Keeping Women Healthy and Safe Keeping Women Healthy and Safe

Our Leftemap Sista project in Vanuatu is helping women and girls out of poverty and violence

Our Leftemap Sista project in Vanuatu is helping women and girls out of poverty and violence

Vanuatu is one of the world’s least developed countries. Majority of Vanuatu’s population live in rural areas and remote islands, where they don’t easily get an education, healthcare, or earn an income. Women and girls are especially disadvantaged.

In Vanuatu, women are mostly prevented from making decisions about their own lives, home and community. They also face terrible rates of violence and abuse since birth. Girls miss out on opportunities to finish school and play leadership roles in their communities.

CARE works with girls, their families and communities to give girls more opportunities and keep them safe. CARE’s project Leftemap Sista (meaning ‘lifting up our women and girls’) has a goal to help girls live without the constant fear of violence, earn an income and make decisions about their own lives. The project is operating in the provinces of Tafea and Shefa in Vanuatu.

Fast Facts

  • 60% of all women in Vanuatu have experienced physical or sexual abuse.
  • 31% of women nationally and 46% of women in CARE’s project areas reported being sexually abused under the age of 15.
  • After the Tropical Cyclone Pam hit Vanuatu in 2015, violence against women and girls increased three times.
  • Vanuatu has the highest rate of child marriage in the Pacific. 9% of girls are married before the age of 15 and 27% are married before they turn 18.
  • Leftemap Sista” – Women and Girls Empowerment Program of CARE started in 2014.
  • Major partners: This project has been made possible thanks to generous contributions and ongoing support from the Australian Government, the Department of Women’s Affairs (Government of Vanuatu), national NGOs and civil society organizations.
  • Major location: Taefa and Shefa provinces, Vanuatu.
©Mark Chew/CARE

What we do

The goal of the Leftemap Sista Project is for women and girls to feel safe, valued and respected so that they can get out of poverty.

Women and girls are receiving the support and tools they need to earn an income, make decisions about their own lives, develop leadership skills and be free from violence. The project has a special focus on young single mothers, girls who have not finished school, survivors of violence and women living with a disability. Men, boys, community leaders, services and local government are also made a part of these changes.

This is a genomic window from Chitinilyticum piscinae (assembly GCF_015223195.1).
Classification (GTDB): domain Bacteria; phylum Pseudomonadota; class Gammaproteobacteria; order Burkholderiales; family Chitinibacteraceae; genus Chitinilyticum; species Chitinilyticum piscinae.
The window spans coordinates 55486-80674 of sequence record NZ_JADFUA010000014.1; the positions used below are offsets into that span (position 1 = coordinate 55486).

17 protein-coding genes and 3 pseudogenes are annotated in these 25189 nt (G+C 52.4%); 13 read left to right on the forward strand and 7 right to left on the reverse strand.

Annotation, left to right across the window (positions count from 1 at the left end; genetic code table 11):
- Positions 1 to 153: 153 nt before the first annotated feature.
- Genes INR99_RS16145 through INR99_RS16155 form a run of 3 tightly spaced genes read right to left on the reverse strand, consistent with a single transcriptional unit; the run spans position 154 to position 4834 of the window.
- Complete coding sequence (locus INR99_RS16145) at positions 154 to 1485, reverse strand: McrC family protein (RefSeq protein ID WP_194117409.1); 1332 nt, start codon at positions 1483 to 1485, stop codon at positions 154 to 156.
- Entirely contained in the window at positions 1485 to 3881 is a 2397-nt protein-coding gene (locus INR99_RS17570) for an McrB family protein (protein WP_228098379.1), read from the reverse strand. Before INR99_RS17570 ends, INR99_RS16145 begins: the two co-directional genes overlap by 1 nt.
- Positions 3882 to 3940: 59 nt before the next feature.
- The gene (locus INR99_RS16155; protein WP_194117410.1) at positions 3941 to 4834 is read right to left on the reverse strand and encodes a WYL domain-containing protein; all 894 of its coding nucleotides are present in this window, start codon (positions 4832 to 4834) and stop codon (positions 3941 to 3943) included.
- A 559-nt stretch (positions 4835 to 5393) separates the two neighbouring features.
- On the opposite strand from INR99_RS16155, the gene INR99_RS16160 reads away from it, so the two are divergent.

Through the project, women are receiving seeds, tools and training to grow food and earn an income. Our training and awareness sessions promote leadership of women in families and communities. Our workshops for young women and men focus on building healthy relationships and making men accountable for preventing violence.

In 2015, the Tropical Cyclone Pam highlighted the additional risks of violence women and girls face in emergency situations. We are working to improve services for young women and survivors of violence, including counselling, healthcare and justice, especially during emergencies. The next phase of our project is designed to directly tackle the link between poverty, natural disasters and violence against women.

What we want to achieve

  • We want girls to finish school even if they marry, become pregnant or have children.
  • We want communities to understand the importance of school for girls and delaying their marriage.
  • We want to help women to have sufficient food and earn an income, especially after natural disasters.
  • We want the rate of violence against girls under 15 to go down substantially from the national rate.
  • We want men, women, girls and boys to change their attitudes and behaviour towards violence.

How we do it

ChallengeSolution
Women and girls face high rates of violence. Run customized initiatives for men, women, boys and girls to change their attitudes towards violence